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Operator [42]

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And our next question comes from Jeff Fetterly from Peters & Co.

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Jeffrey Eric Fetterly, Peters & Co. Limited, Research Division - Principal and Oilfield Services Analyst [43]

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Just to follow up on the Canadian margin side. So I'm just trying to understand and reconcile. So year-over-year, Canadian revenue was flat. Your margins were up meaningfully, implying that you took about $2.5 million of costs out of the business or the revenue mix was there. I understand your comment about the IFRS benefit and the weighting towards Canada. But is there any items in Q1 '19 that were particularly profitable that wouldn't necessarily recur? Or has there been any material structural change in the cost structure for the Canadian business because revenue's been stagnant no matter which quarter we look at, and the margins are obviously quite strong in Q1?

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Paul J. Vanderberg, Badger Daylighting Ltd. - President, CEO & Director [44]

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Yes. Good question, Jeff. I mean we've been looking at the Canadian business for cost reduction opportunities for several years, and that process continues. So you always have different opportunities, and we're very focused on that. As everyone on this call knows, the Canadian market is our most mature, and we do have a fairly high level of competitive intensity, both east and west, in Canada. So we continue to focus on that. And this is something you grind away at. Small items here and there, and it's picking up pennies and nickels to drive margin higher.

I did mention earlier we've had some good success on our strategic pricing initiatives. We've had strategies that have been driven centrally there with some very good success. And these are things we're just going to continue to grind away at. There's not a major factor. I did call out IFRS 16 because it was a onetime lump with the change in accounting to move it down -- move the expense down into the depreciation line as opposed to lease expense. But those are the factors, and you'll see us continue to drive internal improvement initiatives across the business and managing labor costs. All those things are just part of Badger's day-to-day operations. And we're very pleased with the process we've had, and we'll continue to stay focused on them.

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Jeffrey Eric Fetterly, Peters & Co. Limited, Research Division - Principal and Oilfield Services Analyst [45]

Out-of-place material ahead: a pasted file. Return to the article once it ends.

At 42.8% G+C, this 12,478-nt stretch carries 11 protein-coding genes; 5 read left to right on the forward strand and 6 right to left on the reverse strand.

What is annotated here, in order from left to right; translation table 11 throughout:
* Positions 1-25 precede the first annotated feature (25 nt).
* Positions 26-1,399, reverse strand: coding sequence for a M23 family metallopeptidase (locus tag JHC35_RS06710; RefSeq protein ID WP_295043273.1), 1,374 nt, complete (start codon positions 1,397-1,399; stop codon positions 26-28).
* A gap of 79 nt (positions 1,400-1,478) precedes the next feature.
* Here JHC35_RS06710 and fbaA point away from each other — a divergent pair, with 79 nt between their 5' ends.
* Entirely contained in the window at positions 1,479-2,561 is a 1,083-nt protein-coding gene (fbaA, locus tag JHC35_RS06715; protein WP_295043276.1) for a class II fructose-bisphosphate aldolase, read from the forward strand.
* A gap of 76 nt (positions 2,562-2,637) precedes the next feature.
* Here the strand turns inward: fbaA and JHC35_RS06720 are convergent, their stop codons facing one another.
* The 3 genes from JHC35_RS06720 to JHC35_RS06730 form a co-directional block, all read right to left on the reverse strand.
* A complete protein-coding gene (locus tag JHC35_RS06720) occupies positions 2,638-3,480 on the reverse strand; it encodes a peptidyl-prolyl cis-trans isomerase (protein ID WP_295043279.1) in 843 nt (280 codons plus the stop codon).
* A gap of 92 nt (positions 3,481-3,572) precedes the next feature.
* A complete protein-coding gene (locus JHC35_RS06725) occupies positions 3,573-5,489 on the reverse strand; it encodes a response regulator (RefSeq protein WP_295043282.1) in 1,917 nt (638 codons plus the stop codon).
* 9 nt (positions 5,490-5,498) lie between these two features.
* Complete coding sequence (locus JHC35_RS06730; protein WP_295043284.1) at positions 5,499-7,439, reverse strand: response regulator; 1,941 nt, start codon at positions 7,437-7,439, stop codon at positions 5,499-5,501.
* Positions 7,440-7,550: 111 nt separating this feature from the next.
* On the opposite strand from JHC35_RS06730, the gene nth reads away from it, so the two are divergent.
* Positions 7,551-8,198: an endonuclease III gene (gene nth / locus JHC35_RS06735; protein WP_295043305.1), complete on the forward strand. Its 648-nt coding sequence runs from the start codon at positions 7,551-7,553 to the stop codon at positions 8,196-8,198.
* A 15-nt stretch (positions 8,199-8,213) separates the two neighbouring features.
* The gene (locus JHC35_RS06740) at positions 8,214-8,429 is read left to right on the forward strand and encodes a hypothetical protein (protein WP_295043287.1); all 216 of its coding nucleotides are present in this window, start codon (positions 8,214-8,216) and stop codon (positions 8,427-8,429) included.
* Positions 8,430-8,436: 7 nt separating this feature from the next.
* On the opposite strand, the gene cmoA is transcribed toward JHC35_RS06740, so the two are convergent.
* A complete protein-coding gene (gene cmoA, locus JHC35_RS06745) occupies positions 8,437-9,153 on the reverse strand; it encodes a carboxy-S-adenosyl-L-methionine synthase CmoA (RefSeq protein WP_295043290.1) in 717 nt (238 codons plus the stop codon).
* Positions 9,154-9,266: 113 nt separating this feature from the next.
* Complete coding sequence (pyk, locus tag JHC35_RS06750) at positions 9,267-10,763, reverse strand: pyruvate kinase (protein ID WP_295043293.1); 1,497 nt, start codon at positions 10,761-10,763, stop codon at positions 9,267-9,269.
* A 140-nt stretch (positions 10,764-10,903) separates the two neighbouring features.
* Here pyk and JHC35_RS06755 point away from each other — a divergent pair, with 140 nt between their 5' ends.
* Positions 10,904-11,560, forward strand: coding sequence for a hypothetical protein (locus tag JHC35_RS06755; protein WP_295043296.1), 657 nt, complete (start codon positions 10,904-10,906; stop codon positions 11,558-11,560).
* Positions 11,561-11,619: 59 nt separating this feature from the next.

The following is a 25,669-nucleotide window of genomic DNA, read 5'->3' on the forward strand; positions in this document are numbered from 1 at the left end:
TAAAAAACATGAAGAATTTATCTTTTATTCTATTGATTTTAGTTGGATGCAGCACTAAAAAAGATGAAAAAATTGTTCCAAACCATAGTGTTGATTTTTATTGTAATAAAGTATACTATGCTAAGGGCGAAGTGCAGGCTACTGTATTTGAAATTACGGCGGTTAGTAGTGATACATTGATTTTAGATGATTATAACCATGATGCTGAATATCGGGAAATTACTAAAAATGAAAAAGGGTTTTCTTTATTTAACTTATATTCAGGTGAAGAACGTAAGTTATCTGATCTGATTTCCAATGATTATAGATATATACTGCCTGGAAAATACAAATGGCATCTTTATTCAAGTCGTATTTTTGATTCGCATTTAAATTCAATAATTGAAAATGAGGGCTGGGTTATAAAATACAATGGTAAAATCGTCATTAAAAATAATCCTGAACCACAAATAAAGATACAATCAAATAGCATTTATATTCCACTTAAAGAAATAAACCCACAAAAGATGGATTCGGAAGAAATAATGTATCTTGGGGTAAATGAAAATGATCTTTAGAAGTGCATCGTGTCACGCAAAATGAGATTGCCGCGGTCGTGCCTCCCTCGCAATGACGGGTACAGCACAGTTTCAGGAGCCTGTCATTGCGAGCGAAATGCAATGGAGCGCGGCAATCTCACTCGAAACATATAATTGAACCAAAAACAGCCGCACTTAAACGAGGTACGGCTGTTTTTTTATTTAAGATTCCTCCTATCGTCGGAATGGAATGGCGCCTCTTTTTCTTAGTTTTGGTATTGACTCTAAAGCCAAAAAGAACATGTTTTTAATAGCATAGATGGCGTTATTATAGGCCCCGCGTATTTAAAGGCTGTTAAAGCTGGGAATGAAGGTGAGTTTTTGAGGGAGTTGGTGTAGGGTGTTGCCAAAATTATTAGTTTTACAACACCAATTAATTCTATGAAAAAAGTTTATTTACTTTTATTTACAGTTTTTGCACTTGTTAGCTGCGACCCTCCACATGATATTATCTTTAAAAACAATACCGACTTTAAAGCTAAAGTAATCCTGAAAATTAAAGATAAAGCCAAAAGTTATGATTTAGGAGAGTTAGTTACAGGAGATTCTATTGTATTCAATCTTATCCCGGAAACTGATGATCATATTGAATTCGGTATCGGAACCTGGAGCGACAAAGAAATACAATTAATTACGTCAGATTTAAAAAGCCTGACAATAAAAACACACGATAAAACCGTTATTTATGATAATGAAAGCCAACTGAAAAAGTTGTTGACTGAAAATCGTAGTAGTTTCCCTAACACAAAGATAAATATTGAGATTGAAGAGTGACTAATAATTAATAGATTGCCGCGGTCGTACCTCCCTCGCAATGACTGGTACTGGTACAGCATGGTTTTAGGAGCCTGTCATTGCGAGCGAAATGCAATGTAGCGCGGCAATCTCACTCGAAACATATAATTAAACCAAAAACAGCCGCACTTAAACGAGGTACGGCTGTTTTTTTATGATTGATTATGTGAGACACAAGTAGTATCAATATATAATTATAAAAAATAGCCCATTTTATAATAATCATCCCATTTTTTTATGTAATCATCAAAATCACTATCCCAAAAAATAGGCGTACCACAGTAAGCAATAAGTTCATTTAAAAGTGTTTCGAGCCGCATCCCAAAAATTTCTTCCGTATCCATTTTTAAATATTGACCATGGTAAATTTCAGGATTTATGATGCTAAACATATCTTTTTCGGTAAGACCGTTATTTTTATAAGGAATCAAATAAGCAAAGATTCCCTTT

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Is it reasonable to assume that Q1 '19 compared to Q1 '18 net pricing would have been higher, but volume would have been lower?

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Paul J. Vanderberg, Badger Daylighting Ltd. - President, CEO & Director [46]

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Yes. I would agree with that for Canada specifically, yes.

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Jeffrey Eric Fetterly, Peters & Co. Limited, Research Division - Principal and Oilfield Services Analyst [47]

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Yes, sorry, on the Canadian side. Okay. Just to follow up in terms of the chassis and manufacturing side. With the implementation or change that you mentioned, did you guys change chassis providers? Or is it just a model update?

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Paul J. Vanderberg, Badger Daylighting Ltd. - President, CEO & Director [48]

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No, we did not change providers. It's a new model, and we're going to all-automatic transmissions as opposed to manual transmissions. The new units have some really great technology. And the other aspect of going to automatic transmissions is it really opens up a much broader funnel of driver candidates. Because a lot of commercial drivers come out of training schools not trained for manuals, but they are on automatics. And pretty much all the over-the-road trucks that are being built and have been built for a long time are automatics.

So it's not only a technology improvement, but it's also an opportunity to dramatically open up the candidate funnel for drivers -- for commercial drivers in North America. So we're very pleased with how that's -- how it's transitioned. It was a little bit of sweat in January when we're working on the programming, but the guys have done a great job, and we're off to the races for the rest of this year. So there's a really neat labor component to the change, too.

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Jeffrey Eric Fetterly, Peters & Co. Limited, Research Division - Principal and Oilfield Services Analyst [49]

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What's your lead time for ordering chassis or the new chassis right now?